Bienville's Dilemma

Geographies of New Orleans

Time and Place in New Orleans

And come help us replant Wetlands outside of the city, they are our protection. I won't name my own company, but the St Bernard Wetlands Foundation has many thousands of cypress saplings to plant.

I'll also abstain from giving you more political or scientific things to read, but please ask if you are so inclined.
posted by eustatic at 12:56 PM on February 22, 2010 [2 favorites]

The Great Deluge by Douglas Brinkley
posted by bookmammal at 12:58 PM on February 22, 2010

Seconding The NewWazoo. A friend of mine is just returning today from a weeks' stay volunteering in St. Bernard's Parish -- it's part of the NOLA metropolitan area, but because it wasn't the French Quarter it didn't get as much attention. Which is a shame -- because every single one of the structures in St. Bernard Parish was destroyed. (If you want to volunteer, try the St. Bernard Project, which exclusively works in that area.)
posted by EmpressCallipygos at 12:59 PM on February 22, 2010

I would also include Mike Tidwell's Bayou Farewell on your reading list, since it hasn't been mentioned yet.

Since you asked for online journalism, Here is a review for the book in Mother Jones.
posted by eustatic at 1:07 PM on February 22, 2010

A strong, strong second on Bayou Farewell. It's not Katrina specific - it was published not long before Katrina - but it comes with fantastic environmental and cultural background. There is plenty of ominous foreshadowing elucidating all of the things that could be done to make the effects of a big hurricane worse and things that could go seriously wrong during a big hurricane (and did).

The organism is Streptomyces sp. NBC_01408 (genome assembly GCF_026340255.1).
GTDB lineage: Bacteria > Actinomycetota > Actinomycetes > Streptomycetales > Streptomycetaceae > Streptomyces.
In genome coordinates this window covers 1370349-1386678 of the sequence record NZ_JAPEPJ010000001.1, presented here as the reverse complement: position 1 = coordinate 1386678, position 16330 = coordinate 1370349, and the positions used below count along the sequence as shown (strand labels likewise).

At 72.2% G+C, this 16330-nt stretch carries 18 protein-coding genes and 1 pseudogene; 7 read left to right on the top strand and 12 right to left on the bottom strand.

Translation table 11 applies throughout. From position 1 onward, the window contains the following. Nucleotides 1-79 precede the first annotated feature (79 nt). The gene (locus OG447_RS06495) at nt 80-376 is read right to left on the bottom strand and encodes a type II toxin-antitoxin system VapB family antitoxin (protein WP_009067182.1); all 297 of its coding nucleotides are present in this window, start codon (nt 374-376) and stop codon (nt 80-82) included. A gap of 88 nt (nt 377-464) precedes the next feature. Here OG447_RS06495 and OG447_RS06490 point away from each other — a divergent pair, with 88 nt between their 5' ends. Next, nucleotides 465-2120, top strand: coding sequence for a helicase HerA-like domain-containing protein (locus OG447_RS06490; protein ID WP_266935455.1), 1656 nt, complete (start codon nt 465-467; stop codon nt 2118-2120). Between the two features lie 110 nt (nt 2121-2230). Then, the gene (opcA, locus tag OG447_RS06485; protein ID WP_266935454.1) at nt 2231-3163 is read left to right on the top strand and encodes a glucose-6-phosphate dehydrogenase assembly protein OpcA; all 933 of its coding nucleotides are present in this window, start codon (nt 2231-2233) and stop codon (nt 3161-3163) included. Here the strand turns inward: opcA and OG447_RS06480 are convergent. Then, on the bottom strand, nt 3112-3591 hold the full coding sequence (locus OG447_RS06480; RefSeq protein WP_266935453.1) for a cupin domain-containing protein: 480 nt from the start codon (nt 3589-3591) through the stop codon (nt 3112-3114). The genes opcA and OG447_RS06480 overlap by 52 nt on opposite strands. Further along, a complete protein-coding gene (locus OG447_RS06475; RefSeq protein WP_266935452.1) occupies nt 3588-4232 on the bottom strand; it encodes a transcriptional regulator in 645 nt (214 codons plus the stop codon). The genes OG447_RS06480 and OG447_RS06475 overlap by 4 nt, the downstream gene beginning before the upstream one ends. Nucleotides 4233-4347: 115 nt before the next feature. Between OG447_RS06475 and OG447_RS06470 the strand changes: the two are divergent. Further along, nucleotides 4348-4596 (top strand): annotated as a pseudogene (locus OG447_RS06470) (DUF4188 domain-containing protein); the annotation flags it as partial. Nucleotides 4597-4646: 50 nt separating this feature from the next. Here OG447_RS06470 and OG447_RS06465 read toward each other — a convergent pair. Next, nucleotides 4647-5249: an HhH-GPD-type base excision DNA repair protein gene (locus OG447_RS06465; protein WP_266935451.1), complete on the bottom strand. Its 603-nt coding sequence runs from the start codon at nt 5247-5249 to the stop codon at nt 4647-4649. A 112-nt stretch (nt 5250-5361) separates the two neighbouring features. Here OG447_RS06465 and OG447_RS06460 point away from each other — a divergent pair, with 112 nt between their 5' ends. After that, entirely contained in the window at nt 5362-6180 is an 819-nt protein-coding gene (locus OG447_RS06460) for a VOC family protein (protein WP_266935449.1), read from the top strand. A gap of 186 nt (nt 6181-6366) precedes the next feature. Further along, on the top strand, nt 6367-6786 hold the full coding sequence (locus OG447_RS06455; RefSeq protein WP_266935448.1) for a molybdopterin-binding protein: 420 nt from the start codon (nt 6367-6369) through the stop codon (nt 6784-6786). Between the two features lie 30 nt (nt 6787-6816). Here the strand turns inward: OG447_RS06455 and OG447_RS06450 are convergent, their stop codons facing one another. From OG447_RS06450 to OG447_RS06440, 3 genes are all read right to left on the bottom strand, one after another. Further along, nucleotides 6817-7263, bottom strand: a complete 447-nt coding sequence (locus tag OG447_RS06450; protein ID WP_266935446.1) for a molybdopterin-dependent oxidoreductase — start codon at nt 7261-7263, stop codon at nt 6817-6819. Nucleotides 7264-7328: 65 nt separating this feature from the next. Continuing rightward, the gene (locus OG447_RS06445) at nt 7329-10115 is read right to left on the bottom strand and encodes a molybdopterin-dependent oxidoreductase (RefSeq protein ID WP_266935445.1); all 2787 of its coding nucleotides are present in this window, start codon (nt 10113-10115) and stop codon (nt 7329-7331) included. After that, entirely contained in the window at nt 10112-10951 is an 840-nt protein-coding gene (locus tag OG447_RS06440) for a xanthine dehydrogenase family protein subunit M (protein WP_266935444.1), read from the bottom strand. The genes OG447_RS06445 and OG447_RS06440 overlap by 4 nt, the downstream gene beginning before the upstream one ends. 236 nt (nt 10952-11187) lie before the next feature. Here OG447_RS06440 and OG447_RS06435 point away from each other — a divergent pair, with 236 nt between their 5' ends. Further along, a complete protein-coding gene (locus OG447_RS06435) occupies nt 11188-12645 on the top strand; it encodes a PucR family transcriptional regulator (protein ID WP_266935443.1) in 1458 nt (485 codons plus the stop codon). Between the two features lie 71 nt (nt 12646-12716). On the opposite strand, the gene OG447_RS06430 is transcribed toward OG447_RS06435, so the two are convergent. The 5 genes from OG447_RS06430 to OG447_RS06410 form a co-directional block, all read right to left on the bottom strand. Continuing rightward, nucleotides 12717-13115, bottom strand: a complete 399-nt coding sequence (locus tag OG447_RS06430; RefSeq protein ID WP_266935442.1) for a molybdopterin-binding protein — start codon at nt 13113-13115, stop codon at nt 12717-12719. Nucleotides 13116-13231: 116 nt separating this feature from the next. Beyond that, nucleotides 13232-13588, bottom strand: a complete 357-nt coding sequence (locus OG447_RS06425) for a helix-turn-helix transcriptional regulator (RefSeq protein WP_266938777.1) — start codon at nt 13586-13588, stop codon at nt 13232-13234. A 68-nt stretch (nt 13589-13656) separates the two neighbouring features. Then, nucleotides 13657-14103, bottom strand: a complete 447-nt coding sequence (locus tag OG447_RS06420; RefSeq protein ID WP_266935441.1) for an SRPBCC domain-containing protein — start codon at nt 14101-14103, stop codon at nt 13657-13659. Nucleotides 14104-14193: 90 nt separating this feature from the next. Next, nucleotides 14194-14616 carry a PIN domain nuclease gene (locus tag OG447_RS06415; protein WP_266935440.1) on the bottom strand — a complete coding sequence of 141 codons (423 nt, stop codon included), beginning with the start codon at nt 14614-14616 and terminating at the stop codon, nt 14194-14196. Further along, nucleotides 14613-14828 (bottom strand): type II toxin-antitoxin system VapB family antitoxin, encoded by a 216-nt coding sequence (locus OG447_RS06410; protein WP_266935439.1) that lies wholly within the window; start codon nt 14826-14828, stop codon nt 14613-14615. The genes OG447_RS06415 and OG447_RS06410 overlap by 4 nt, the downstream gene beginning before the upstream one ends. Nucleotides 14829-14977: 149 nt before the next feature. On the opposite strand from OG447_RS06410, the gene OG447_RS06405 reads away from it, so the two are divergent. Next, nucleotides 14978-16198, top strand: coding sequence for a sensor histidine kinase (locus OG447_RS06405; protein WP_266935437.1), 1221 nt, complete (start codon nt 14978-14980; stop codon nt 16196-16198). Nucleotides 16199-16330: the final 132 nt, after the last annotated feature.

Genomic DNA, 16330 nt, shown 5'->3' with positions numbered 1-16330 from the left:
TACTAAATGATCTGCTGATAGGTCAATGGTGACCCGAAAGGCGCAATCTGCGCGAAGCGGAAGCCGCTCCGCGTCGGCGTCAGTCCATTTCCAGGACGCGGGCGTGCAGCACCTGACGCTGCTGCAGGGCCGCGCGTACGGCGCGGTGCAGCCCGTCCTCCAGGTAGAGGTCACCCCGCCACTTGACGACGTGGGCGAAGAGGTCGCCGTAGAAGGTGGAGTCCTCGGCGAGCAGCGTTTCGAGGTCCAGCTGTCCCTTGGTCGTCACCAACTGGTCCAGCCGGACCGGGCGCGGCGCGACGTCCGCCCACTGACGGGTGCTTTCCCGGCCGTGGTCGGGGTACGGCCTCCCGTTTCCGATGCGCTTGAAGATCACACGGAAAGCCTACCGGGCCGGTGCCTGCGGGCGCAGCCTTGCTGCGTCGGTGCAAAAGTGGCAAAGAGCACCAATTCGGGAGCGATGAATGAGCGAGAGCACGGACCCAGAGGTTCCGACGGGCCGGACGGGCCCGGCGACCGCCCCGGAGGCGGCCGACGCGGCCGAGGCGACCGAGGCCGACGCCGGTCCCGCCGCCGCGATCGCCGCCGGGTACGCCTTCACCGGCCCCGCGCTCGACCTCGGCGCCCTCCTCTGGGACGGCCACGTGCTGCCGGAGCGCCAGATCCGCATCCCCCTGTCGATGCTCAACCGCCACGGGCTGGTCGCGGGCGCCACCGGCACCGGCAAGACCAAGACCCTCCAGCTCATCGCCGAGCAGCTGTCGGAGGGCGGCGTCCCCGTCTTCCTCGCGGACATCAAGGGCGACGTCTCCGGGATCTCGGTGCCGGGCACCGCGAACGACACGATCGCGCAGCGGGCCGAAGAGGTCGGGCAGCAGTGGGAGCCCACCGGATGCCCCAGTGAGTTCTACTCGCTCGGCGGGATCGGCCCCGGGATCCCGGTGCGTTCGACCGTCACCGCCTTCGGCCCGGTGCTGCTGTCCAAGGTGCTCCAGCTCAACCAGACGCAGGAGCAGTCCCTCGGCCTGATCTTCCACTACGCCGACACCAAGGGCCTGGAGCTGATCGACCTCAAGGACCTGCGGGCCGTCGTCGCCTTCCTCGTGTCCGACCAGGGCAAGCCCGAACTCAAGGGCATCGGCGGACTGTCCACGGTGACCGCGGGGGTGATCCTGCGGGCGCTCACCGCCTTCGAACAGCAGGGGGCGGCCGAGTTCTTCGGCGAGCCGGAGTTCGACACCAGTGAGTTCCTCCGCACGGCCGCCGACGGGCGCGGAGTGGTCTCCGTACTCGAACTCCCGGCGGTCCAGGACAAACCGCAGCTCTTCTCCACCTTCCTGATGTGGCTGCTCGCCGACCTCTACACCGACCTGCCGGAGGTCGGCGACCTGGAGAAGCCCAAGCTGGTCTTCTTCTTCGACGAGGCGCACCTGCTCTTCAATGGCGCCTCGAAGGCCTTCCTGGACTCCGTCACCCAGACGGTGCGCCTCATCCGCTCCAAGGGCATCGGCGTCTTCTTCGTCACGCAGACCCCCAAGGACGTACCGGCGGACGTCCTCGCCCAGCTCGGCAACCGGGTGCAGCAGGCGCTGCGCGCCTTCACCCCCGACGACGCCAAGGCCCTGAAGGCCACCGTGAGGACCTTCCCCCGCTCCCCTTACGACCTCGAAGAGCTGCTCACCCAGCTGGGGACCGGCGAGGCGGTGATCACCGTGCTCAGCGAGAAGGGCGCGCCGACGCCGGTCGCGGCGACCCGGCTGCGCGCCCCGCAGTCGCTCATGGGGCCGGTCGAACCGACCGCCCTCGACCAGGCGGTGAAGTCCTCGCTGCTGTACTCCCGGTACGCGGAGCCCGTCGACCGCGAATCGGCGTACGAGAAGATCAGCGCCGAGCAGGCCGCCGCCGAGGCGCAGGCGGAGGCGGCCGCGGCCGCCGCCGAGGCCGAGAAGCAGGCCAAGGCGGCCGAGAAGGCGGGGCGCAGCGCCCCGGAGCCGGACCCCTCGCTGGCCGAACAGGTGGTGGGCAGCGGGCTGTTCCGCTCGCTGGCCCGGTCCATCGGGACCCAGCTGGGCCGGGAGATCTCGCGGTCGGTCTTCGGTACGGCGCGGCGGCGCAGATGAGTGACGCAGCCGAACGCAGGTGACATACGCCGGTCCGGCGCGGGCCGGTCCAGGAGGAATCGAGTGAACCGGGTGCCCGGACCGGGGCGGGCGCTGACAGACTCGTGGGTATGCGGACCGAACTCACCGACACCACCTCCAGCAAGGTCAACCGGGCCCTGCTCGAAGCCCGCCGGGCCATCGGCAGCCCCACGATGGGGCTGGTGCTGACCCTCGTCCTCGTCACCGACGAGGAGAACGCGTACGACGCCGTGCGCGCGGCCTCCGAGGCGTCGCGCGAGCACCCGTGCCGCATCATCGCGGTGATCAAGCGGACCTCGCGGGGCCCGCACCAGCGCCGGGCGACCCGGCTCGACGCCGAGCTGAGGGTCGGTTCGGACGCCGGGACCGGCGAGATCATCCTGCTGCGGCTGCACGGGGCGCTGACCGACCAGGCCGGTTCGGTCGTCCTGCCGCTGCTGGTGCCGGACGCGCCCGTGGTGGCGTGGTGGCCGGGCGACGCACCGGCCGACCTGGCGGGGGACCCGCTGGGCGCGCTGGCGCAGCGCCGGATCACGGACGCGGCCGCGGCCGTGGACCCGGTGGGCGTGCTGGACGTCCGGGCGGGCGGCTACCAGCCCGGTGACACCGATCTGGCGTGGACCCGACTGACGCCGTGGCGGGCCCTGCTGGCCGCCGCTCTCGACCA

posted by whatzit at 1:14 PM on February 22, 2010

I also suggest that you take a little time and venture over to the Mississippi Gulf Coast, which was absolutely devastated as well. There are still areas of just slab upon slab in Bay St Louis, for example. The Gulf Coast is less than 2 hours drive out of New Orleans. Speaking for Mississippi peeps, we got just an entsy bit fed up with the focus on New Orleans when so many died or lost everything in Mississippi.
posted by thebrokedown at 1:16 PM on February 22, 2010

Go back to the MeFi posts. I was riveted by Katrina at the time, and MeFi was an amazing resource. Many links will be dead, but many will be fascinating.
posted by theora55 at 1:23 PM on February 22, 2010

If you want some perspective on the rescuers, one of my coast guard helicopter friends have forced me to watch The Guardian a few times. The main character is a swimmer, and it's really more about his divorce than about being a rescue swimmer.

Some of the pilots were shot at. Most of them flew wayyy more than was safe.

They all tell me they were 'just doing their jobs,' but tyat it was stressful.
NOLA has a coast guard air rescue station, so two of my friends de were living in the city at the time, and they were so happy to see the saints win, even though they're stationed in other places now.

If this angle interests you, there are books about the coast guard. I don't know any titles but I can ask the guys what they suggest.
posted by bilabial at 2:03 PM on February 22, 2010

The Adventures of Hurricane Grrl is a first-person account of being in N.O. during and after the storm.
posted by Pirate-Bartender-Zombie-Monkey at 2:25 PM on February 22, 2010

Seconding the Great Deluge. Great book.
posted by fshgrl at 6:29 PM on February 22, 2010

I read Zeitoun by Dave Eggers last month, and it was incredible. I live in New Orleans, have since before Katrina, and it was a fascinating read. Highly recommend.
posted by pyjammy at 10:16 AM on February 23, 2010

Oops. Guess I should have read your question more clearly! Sorry 'bout that!
posted by pyjammy at 10:17 AM on February 23, 2010